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Posts Tagged ‘SHRM’

There were several of us at the SHRM Annual Meeting who want to share what we learned…so we will.

Who?  Hank Head, HR Exec from Dow Agroscience, Louonna Kachur, HR exec from Ice Miller, Dave Swider, Partner at Bose Law, and myself will do a feedback/briefing/sharing session at Hank’s conference room at Dow Agro this friday morning.  We were all in N’awlins.  We all picked up some good stuff, and Dave was a presenter, too.

Let me know if you want to come – I’ll direct you to the registration site.  We’re doing it through the local SHRM Chapter here in Indy – it’s free if you’re  a member.  Should be fun and informative.  7:30 am till 9 this friday.  I’ll blog the results…

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I attended the Indy SHRM lunch today, and ran into an old friend at the sign in table.  She had seen the postings about performance management and the notes about Jack, and wanted to vent a little.

“I was a big believer in the power of performance reviews and the importance of documentation, but now, looking back on it, I guess that all of that guidance and corrective advice we were giving never really did change behaviors.  Maybe it wasn’t worth the time.”  She laughed.  “Maybe, I’m just getting old and cynical.”  I assured her that she was….and that that was OK.

We all need a little watering, some encouragement, and occasional pruning.  Without the attention, we wither and die…

I was reminded a while ago when I found a dessicated and VERY dead office plant in an office, a great metaphor for performance management in our modern world.

When you feel old and dried up, like this plant, it's time to change jobs.

When you feel old and dried up, like this plant, it's time to change jobs.

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One of my takeaways from the conference – everyone is mad at performance management.  Managers hate doing it.  HR hates administering it.  CFOs hate having a huge asset (people) with no real feedback loops or accountability system.

I have an idea.

Instead of using software to automate a flawed system, use new communication channels (social networking, perhaps?) to build a fast feedback system that is more direct, and get a better result with less hassle.  I’ll be meeting with some social networking wonks and geeks next week, and I will be pushing this idea on them.  They don’t have an HR background, and that may actually be an advantage.  This is a marketing and communication and system design problem, more than an HR issue.  It’s just an issue that we all need to fix.

Now more than ever.  I’ll keep you posted.

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Things that are currently hot topics –

Lots of interest in motivation and related issues – that includes total compensation plans and how the money spent creates a positive outcome, and how to make sure benefit plans are motivating the right behaviors.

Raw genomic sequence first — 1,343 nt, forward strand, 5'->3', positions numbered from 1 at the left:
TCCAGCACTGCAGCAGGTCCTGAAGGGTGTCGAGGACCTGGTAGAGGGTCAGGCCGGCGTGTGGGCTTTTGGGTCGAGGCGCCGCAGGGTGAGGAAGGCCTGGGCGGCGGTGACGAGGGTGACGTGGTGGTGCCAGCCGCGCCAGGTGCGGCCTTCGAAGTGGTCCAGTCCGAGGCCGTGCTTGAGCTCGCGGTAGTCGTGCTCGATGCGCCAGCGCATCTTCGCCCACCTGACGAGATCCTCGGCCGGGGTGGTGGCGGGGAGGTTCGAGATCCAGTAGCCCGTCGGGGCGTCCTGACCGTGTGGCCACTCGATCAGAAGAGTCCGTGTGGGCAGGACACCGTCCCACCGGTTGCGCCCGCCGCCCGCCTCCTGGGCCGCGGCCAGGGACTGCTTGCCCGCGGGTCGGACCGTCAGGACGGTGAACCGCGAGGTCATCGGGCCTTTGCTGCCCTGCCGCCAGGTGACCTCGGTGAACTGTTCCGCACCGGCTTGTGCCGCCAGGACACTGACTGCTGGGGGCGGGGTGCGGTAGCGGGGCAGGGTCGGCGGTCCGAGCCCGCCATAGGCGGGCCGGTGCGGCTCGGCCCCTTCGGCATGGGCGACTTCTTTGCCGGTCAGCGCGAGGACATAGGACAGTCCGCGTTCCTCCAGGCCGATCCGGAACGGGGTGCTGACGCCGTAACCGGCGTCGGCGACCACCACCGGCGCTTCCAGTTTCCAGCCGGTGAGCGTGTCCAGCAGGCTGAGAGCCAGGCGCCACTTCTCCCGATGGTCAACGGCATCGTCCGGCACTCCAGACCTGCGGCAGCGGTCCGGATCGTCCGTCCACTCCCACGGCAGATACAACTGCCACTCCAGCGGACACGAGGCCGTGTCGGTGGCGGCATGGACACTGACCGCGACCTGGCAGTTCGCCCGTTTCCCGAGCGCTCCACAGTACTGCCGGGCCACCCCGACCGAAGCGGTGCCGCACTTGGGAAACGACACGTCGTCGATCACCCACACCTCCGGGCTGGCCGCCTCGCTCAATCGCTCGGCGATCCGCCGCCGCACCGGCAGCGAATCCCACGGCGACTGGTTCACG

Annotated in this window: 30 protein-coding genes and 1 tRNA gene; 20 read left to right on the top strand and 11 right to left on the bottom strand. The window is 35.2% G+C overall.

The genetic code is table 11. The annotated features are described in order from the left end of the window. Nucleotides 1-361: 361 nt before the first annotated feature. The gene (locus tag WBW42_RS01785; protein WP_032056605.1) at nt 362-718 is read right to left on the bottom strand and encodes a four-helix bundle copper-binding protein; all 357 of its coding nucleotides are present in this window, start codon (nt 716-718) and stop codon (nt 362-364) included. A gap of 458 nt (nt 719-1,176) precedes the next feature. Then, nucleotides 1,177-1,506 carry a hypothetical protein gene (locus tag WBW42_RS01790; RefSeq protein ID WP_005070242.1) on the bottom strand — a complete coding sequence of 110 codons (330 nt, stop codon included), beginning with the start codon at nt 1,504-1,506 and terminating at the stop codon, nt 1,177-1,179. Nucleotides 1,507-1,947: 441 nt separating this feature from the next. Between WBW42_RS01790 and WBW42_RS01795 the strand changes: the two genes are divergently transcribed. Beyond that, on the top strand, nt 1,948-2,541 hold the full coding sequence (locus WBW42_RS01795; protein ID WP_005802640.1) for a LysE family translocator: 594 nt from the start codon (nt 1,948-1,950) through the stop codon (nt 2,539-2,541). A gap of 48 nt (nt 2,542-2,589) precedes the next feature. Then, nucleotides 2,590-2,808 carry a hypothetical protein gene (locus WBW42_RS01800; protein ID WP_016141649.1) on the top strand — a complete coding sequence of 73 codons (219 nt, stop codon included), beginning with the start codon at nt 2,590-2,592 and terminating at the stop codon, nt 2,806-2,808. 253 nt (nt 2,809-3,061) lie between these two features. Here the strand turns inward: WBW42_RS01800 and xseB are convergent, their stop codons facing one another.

FMLA.  It never goes away, and still an irritation.

FLSA and all of it’s fringe issues.

Termination and outplacement and workforce planning with an eye to the future

COBRA rules and dealing with the administrative workload

…notice that most of this is administrative, and not that strategic.  The push of the featured speakers at the conference was a push for more of a strategic role.  The average attendee, however, is facing a crushing administative workload upon return to the office, and new ideas are not exactly welcome right now…

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Dance interlude

Dancers at Mufaleta's

Dancers at Mufaleta's

Went out for dinner – needed to get some local flavor and color.  Mufaleta’s is a restaurant and dance hall that has a cajun band.  Was fortunate to get a table near the dance floor and watch a couple who had to be in their ’60s steping out and doing smooth, elegant cajun dancing.  I hid the Blackberry and got some photos that I am very happy with – the shots captured the feel.

Dancers

Dancers

Dancers in a blur

Dancers in a blur

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Concert update

Three words.

Cheryl. Crow. Rocks.

three more…

Front.  Row.  Seats.

Every now and then, a musical event is a blast.  This was one.

Rock

Rock

Whee!

More shots

Concert fun

Concert fun

\Rock being interpreted for the deaf…only at SHRM

Signing rock

Signing rock

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Coming off as a kind of cranky, rumpled professor, John Kotter presented a general session that looked at economics and our nation’s sense of urgency.  Acutally, he is a cranky, rumpled professor at Harvard Business School.  Details to follow – but the big deal to me was that he didn’t use Powerpoint – he was using overhead projector technology and I found it very refreshing.

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